Bomb attack at military base injured dozens and helicopter carrying President Duque struck by bullets; National Strike Committee suspended weekly protests. Car bomb 15 June exploded inside military base in Cúcuta city, Norte de Santander department (north east near Venezuelan border), wounding 36 soldiers; Defence Minister Diego Molano Aponte same day blamed National Liberation Army (ELN) or Revolutionary Armed Forces of Colombia (FARC) dissident factions for attack; ELN next day denied involvement. Unidentified assailants 25 June shot at helicopter transporting Duque and other govt officials to Cúcuta; no casualties reported. Suspected armed groups 27 June killed nine including four police officers in spate of attacks across country. Meanwhile, thousands 2 June marched in capital Bogotá and other cities, renewing calls for reform in security, health and education sectors. Majority of rural protesters and some urban demonstrators early June complied with National Strike Committee’s decision to start lifting or loosening blockades in good-will gesture amid stalled talks with govt; blockades however remained in Valle de Cauca department and its capital Cali, in west along Pacific coast. National Strike Committee 6 June pulled out of negotiations with govt, accusing it of delaying talks, while President Duque same day announced plan to reform police, largely made up of institutional changes already under way; Committee 15 June suspended weekly demonstrations, announced it would turn focus on convening local public assemblies and building political consensus, and convened next protest for 20 July. Govt 18 June amended decree on right to peaceful protest to exclude roadblocks, said use of force to remove them legitimate. During Inter-American Commission on Human Rights visit 8-10 June to assess human rights situation in context of protests, local NGOs Temblores and Indepaz reported 69 people killed during protests, including 41 by police; govt confirmed total of 19 deaths, with only four resulting from police brutality. Colombia 21 June reached 100,000 COVID-19 deaths amid peak in cases and warnings of risk of medical supply shortages.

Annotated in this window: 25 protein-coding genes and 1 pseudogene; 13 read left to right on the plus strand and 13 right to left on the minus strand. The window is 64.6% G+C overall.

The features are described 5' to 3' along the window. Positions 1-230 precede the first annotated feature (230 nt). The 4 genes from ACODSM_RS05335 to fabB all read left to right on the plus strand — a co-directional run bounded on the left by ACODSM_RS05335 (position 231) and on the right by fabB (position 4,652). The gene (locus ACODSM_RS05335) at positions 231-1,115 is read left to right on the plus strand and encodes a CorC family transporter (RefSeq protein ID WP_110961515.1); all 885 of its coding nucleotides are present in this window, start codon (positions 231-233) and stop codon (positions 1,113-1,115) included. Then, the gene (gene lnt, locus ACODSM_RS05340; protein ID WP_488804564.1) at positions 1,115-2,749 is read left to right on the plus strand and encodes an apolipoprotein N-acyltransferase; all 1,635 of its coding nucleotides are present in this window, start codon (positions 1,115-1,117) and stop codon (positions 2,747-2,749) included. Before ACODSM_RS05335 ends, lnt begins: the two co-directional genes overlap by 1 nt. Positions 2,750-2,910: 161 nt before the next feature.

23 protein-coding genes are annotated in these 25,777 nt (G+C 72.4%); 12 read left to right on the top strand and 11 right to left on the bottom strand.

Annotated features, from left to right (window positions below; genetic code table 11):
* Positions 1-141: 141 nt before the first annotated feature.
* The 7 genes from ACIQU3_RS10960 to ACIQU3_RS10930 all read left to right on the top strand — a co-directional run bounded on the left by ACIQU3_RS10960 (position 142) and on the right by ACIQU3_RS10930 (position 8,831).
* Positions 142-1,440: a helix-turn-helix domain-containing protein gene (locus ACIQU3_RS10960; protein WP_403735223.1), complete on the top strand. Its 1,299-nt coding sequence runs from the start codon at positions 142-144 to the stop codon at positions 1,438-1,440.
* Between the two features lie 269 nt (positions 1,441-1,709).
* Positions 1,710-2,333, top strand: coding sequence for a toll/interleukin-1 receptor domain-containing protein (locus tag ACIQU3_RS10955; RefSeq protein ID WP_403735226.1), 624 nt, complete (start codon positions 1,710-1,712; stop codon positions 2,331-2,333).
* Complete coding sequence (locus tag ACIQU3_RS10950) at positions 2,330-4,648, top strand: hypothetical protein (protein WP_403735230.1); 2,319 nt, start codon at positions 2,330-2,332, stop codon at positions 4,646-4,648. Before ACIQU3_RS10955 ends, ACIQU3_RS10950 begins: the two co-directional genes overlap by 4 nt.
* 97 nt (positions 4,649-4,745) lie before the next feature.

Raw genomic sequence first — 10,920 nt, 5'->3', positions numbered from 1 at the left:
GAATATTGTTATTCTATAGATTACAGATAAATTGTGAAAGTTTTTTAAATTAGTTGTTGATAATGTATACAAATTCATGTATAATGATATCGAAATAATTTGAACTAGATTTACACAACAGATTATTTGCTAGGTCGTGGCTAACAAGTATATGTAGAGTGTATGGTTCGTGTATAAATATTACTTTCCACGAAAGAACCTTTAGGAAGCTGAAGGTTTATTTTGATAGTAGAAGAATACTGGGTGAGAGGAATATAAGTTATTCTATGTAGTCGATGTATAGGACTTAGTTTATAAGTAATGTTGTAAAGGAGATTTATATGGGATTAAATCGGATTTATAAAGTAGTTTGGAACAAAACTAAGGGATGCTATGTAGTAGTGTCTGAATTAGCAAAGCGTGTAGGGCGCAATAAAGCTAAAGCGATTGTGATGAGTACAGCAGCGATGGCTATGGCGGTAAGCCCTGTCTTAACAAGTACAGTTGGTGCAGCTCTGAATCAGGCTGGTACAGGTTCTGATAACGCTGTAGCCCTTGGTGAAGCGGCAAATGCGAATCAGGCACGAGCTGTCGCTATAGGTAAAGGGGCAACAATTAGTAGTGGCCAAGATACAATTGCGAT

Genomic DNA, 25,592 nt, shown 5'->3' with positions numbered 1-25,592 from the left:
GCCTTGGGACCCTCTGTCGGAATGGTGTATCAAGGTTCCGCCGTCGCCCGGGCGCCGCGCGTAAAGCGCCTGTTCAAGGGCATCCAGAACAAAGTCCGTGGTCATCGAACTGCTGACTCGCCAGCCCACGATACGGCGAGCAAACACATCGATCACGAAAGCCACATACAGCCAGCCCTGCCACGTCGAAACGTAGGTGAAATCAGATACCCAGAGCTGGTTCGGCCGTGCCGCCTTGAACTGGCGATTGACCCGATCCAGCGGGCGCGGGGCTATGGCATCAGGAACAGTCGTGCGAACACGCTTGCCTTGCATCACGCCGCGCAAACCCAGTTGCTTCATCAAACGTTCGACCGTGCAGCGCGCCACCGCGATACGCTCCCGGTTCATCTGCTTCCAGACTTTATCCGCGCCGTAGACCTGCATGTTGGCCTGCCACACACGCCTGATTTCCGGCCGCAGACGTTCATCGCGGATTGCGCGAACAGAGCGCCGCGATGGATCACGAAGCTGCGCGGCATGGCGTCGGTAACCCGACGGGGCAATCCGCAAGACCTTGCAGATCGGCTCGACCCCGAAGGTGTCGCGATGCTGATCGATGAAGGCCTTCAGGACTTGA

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Reports & Briefings